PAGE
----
The Red Sox organization was pleased with Roberts's performance but couldn't make use of him in 2005. They arranged for a trade with the San Diego Padres; Roberts was exchanged for Jay Payton. The speedy Roberts seemed a good choice to roam the spacious outfield at Petco Park. He played center field for the Padres until they acquired Gold Glove winner Mike Cameron from the New York Mets before the 2006 season. Roberts then moved to left field. That 2006 season, Roberts established career highs with a .293 batting average, 49 steals, and 13 triples, the latter mark tying Tony Gwynn's 19-year single-season franchise record.

San Francisco Giants[edit]

In December 2006, Roberts signed with the San Francisco Giants. The Giants, trying to acquire a center fielder, first tried to sign Gary Matthews, Jr. and Juan Pierre, but both players passed on the Giants in favor of other teams. Roberts agreed to a 3-year, $18-million deal with the team in early December 2006. By signing with the Giants, Roberts and teammate Ryan Klesko were reunited with former Padre manager Bruce Bochy and Third base coach Tim Flannery, who had become the Giants' new manager and third base coach, respectively, about a month prior. The Giants backloaded the deal, agreeing to pay Roberts $5 million in 2007 and $6.5 million in 2008 and 2009.[6]

Roberts' career with the Giants got off to a slow start because of injury. He spent most of May and early June on the disabled list. Roberts was batting only .216 before he went on the disabled list, but his swing had been hampered by the bone chips and spurs in his elbow that required surgery.[7] When Roberts returned, his numbers improved, but they were not in line with his production in 2006. Some Giants announcers speculated on broadcasts that Roberts had come back too early from elbow surgery because of his desire to help the team. Roberts' production was also limited upon his return by other minor nagging injuries. His typical offensive production returned in July and August. On April 10, 2009 Roberts was released by the Giants. On April 12, 2009, Roberts retired.

Post-playing career[edit]

Dave Roberts, observes flight operations from the Primary Flight Control tower onboard USS Carl Vinson (CVN 70) in December 2010

In May 2009, Roberts joined NESN as a studio analyst and substitute color commentator for Red Sox telecasts while regular commentator Jerry Remy recovered from lung cancer surgery. Roberts spent 2010 as a Baseball Operations Special Assistant for the Padres.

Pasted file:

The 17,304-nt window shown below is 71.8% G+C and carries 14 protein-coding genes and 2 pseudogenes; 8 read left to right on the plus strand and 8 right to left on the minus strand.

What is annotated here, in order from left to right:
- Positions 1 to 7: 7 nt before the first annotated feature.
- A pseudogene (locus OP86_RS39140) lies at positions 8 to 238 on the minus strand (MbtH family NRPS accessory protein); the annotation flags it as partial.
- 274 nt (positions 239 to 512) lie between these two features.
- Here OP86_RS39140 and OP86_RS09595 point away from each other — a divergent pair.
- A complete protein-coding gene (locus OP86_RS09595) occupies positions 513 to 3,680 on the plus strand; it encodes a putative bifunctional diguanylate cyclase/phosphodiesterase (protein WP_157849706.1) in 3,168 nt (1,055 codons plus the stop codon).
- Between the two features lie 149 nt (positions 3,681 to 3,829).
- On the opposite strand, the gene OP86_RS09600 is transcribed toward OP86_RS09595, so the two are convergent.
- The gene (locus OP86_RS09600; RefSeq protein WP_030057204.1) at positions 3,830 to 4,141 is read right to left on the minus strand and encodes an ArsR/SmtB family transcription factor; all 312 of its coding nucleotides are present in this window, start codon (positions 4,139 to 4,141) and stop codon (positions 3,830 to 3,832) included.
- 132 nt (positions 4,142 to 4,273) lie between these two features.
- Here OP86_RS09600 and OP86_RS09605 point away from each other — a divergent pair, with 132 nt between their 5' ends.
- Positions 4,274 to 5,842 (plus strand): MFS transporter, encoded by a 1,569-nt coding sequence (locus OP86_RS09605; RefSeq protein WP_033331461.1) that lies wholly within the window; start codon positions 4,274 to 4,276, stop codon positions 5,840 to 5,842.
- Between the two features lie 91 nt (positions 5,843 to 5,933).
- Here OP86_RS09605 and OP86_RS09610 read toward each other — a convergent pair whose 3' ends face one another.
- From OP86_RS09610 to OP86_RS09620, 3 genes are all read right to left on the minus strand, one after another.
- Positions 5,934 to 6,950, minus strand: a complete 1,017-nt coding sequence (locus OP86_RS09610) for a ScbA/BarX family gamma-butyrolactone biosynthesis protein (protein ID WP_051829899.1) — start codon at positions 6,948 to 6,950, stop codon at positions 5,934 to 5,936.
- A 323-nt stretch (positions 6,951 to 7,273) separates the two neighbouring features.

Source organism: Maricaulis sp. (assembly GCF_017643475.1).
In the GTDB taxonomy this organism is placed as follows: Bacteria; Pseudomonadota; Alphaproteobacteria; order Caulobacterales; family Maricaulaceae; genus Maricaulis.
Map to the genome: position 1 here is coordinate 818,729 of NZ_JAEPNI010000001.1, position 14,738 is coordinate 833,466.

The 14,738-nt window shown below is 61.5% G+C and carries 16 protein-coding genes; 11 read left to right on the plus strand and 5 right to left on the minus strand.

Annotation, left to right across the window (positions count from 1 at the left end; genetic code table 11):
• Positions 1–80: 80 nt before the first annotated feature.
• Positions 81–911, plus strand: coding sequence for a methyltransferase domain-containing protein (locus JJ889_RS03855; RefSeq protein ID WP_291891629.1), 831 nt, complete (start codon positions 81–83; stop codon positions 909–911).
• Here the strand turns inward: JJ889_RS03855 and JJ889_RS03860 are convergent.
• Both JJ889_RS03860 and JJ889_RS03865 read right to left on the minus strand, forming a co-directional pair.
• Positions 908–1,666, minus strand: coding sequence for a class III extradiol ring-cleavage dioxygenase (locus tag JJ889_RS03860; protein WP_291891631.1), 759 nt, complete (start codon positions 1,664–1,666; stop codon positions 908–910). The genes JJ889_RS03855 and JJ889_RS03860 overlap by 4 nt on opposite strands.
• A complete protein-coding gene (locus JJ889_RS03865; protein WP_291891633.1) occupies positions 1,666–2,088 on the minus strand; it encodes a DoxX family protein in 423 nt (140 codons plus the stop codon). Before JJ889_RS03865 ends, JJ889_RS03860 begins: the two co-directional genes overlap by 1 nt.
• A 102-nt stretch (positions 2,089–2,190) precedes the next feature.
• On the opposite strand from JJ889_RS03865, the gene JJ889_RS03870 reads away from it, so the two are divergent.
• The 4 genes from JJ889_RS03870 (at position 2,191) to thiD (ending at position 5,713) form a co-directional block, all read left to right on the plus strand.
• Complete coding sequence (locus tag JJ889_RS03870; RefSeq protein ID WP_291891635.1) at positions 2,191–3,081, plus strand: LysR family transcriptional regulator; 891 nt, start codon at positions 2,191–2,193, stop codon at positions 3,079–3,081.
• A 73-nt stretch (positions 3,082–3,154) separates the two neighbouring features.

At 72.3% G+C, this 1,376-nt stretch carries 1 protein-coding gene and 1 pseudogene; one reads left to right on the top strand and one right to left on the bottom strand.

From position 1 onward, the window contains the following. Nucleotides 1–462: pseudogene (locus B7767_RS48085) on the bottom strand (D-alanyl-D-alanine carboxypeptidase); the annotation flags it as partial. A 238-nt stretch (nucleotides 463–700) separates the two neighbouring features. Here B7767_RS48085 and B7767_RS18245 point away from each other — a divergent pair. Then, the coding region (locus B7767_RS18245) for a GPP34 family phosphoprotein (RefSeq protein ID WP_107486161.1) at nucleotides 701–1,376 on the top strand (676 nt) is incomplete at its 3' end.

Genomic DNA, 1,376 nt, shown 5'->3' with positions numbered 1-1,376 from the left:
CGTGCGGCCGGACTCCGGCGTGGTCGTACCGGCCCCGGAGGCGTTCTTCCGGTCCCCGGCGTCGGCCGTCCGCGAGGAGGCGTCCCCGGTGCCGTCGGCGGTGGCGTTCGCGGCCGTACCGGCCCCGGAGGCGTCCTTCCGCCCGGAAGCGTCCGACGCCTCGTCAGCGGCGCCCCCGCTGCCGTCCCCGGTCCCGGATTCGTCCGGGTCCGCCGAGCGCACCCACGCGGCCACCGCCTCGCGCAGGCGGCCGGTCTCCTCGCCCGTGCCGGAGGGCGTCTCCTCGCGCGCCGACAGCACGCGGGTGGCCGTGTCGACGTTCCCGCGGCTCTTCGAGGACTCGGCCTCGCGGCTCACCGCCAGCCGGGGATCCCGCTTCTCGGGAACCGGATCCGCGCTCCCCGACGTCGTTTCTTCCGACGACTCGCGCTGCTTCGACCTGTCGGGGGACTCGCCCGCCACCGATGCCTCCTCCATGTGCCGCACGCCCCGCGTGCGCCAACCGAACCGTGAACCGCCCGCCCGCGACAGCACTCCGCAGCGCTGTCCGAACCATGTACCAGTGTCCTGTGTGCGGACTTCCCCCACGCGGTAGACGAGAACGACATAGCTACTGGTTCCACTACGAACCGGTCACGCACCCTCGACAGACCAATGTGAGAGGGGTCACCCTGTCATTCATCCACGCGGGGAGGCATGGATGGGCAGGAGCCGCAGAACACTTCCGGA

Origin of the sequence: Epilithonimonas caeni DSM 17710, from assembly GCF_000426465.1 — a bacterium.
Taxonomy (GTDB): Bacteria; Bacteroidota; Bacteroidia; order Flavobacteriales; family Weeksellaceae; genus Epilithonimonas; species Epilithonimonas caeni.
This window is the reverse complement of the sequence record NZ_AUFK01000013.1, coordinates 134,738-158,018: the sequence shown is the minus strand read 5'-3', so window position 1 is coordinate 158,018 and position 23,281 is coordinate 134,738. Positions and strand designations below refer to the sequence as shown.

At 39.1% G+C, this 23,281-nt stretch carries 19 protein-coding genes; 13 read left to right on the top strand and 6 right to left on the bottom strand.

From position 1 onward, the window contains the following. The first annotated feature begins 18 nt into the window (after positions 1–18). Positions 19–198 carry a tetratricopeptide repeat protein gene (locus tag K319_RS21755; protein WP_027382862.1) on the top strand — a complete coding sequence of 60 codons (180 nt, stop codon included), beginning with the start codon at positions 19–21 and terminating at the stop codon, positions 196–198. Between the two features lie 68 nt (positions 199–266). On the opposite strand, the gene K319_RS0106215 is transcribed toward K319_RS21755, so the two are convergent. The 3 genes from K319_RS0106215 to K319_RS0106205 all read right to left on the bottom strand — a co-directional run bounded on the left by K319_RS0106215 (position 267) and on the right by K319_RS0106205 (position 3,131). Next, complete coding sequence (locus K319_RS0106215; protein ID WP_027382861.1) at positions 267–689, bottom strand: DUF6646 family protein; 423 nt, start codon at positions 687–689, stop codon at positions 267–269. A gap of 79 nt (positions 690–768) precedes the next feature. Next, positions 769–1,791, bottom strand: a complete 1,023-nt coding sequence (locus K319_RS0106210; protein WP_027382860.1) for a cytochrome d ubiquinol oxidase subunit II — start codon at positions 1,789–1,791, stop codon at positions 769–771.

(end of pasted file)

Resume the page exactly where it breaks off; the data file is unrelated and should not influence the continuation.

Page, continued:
In March 2010, Roberts was diagnosed with Hodgkin's lymphoma. In October of that same year, Roberts replaced Rick Renteria as the San Diego Padres First Base Coach.[8] By June 2011, after receiving treatments for lymphoma, Roberts reported he has received clean scans.[9] When Renteria was named manager of the Chicago Cubs after the 2013 season, Roberts once again succeeded him, named as manager Bud Black's bench coach for the 2014 campaign.

Since 2008, Roberts and his wife Tricia, along with former teammate Rich Aurilia and friends John and Noelle Micek, have been partners in Red Stitch Winery based in Cardiff, California.[10]

See also[edit]


  1. ^ Dave Roberts Statistics - The Baseball Cube
  2. ^ Sports.com 2013.11.19
  3. ^ Fortner, Mitch. "Dave Roberts, OF, San Francisco Giants." December 17, 2006. http://www.kffl.com/article.php/62832/88.
  4. ^ http://sports.espn.go.com/boston/mlb/columns/story?columnist=crasnick_jerry&id=4474049
  5. ^ ESPN - Pedroia, Drew combine for eight RBIs to beat Giants - MLB
  6. ^ Schulman, Henry. "Third choice, top dollar: Giants sign Roberts for three years, $18 million." The San Francisco Chronicle. Sunday, December 3, 2006. http://www.sfgate.com/cgi-bin/article.cgi?f=/c/a/2006/12/02/SPdroberts02.DTL&hw=Dave+roberts+year+deal&sn=003&sc=639. Accessed on August 17, 2007.
  7. ^ Schulman, Henry. "Roberts' return could provide spark." The San Francisco Chronicle. Monday, June 4, 2007. http://www.sfgate.com/cgi-bin/article.cgi?f=/c/a/2007/06/04/SPG5AQ6AV41.DTL&hw=Dave+Roberts+injury&sn=002&sc=834. Accessed on August 17, 2007.
  8. ^ "Dave Roberts now first base coach". ESPN. Associated Press. 7 October 2010. Retrieved 18 June 2013. 
  9. ^ "Padres 1B Coach Dave Roberts Gets Good Medical Report". WBZ-TV. Associated Press. 20 June 2011. Retrieved 18 June 2013. 
  10. ^ url=http://www.redstitchwines.com

External links[edit]

Preceded by
Rick Renteria
San Diego Padres first base coach
Succeeded by
José Valentín
Preceded by
Rick Renteria
San Diego Padres bench coach
Succeeded by